Lesson #4: Business districts are the catalysts for B2B sharing
Today, the sharing economy is limited to consumer-to-consumer (C2C) transactions, such as citizens directly sharing cars and apartments. But as Les Deux Rives demonstrates, business districts, with their high concentration of enterprises, can pioneer business-to-business (B2B) sharing, enabling nearby firms to share resources, ranging from waste and unused office space to employees and even intellectual property (IP).
The C2C sharing economy is expected to grow from $15 billion in 2014 to $335 billion by 2025. But cities could unleash and harness trillions of dollars in potential economic value by spurring B2B sharing among companies in their business districts. City councils need to create a comprehensive new framework, covering legal liability, taxation, IP protection and workers’ rights, to incentivise companies to share assets, personnel and IP.
Lesson #5: Move over Silicon Valley. Sustainability is the Next Big Thing in entrepreneurship
Silicon Valley, with its rampant sexism and elitist innovation culture (do you fancy a $700 Wi-fi connected juicer?), is losing its appeal among socially and ecologically conscious Gen Y and Z entrepreneurs, who are moving to greener pastures (literally). These young innovators aren’t interested in sending a sports car to Mars; rather, they want to use their talent and energy to preserve our planet and build inclusive, fair and healthy communities.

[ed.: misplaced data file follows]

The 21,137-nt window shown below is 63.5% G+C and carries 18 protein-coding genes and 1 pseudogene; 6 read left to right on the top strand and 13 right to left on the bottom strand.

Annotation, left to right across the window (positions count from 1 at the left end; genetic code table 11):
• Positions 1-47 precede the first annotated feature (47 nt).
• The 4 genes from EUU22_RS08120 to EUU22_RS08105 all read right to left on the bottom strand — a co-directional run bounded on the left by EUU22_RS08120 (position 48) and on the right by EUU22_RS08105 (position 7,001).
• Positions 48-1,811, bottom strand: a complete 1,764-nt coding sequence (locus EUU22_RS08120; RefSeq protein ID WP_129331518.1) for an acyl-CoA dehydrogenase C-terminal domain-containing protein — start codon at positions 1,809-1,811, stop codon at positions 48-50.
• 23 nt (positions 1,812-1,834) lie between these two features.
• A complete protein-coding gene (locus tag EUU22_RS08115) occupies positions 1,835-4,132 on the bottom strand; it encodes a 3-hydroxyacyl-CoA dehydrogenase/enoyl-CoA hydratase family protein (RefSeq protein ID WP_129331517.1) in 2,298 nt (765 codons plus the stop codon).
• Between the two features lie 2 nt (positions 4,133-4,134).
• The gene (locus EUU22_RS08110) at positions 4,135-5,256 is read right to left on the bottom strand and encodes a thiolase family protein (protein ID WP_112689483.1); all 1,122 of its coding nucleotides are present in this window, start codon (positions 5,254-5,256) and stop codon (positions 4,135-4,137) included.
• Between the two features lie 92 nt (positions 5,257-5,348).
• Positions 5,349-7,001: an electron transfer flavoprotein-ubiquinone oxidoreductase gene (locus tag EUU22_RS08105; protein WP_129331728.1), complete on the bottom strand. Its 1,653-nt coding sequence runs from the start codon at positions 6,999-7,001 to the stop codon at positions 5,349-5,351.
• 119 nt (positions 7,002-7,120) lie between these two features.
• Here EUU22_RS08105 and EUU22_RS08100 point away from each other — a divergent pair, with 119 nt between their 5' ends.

When I visited Les Deux Rives, I met several Gen Z graduates from top French engineering and business schools who had turned down job offers from big banks and consulting firms, and had instead launched start-ups that offer services to build a circular economy.
By adopting a bold sustainability strategy as Paris did, cities could attract a new breed of conscious entrepreneurs with business minds, social hearts and ecological souls to invigorate the local economy, strengthen social bonds and help reverse climate change.
By 2050, nearly 70% of the world population will be living in urban areas. Cities must take the global lead in fighting — and reversing — climate change. Les Deux Rives offers key insights and practical lessons to city policy-makers on how to engage the private sector and civil society to co-build socially inclusive and ecologically sound neighbourhoods. In such sustainable communities, to quote the motto of Les Deux Rives, “nothing is lost and everything is transformed”.
This article was originally published in World Economic Forum Agenda